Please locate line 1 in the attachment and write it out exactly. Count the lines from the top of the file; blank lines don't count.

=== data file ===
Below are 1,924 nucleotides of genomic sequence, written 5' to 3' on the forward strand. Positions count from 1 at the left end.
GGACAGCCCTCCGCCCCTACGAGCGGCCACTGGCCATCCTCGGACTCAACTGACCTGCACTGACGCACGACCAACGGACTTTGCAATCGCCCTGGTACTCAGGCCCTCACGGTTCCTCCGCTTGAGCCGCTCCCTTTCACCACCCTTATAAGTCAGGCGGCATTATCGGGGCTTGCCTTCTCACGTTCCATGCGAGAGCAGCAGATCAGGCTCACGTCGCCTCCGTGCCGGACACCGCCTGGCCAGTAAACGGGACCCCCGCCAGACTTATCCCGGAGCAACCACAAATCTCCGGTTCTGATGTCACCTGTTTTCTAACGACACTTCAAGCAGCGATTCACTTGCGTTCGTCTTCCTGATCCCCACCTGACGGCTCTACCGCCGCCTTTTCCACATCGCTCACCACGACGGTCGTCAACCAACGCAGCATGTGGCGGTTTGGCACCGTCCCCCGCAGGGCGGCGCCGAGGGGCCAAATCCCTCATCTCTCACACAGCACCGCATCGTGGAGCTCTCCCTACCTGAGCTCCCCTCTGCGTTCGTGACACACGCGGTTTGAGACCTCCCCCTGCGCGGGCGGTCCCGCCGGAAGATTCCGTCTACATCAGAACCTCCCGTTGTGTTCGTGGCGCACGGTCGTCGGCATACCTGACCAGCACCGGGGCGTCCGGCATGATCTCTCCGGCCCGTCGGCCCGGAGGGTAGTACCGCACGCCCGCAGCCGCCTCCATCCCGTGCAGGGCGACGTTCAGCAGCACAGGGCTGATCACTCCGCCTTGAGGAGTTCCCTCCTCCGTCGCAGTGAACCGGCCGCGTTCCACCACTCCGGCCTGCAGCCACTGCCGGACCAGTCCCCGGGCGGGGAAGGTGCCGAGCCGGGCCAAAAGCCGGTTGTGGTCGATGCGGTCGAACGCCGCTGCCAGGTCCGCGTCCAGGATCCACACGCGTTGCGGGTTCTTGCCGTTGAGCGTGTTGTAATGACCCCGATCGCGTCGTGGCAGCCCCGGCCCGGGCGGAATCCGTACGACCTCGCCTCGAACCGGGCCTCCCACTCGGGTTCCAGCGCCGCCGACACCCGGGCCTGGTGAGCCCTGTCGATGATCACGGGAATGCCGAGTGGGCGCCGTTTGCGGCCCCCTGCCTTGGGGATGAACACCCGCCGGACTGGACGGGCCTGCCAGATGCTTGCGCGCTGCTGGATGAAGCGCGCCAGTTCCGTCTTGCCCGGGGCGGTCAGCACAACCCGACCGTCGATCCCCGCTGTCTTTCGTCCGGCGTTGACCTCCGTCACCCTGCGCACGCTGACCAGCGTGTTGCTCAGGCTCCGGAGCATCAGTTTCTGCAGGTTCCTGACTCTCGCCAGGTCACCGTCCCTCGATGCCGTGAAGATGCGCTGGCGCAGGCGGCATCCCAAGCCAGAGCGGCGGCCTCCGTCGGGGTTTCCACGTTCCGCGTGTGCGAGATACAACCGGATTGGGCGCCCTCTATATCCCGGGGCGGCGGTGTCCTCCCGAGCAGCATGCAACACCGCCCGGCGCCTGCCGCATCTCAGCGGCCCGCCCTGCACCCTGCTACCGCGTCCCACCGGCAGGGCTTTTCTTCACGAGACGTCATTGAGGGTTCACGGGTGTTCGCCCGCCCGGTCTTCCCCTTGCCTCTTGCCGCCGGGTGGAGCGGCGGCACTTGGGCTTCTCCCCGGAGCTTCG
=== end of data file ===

Below are 1,924 nucleotides of genomic sequence, written 5' to 3' on the forward strand. Positions count from 1 at the left end.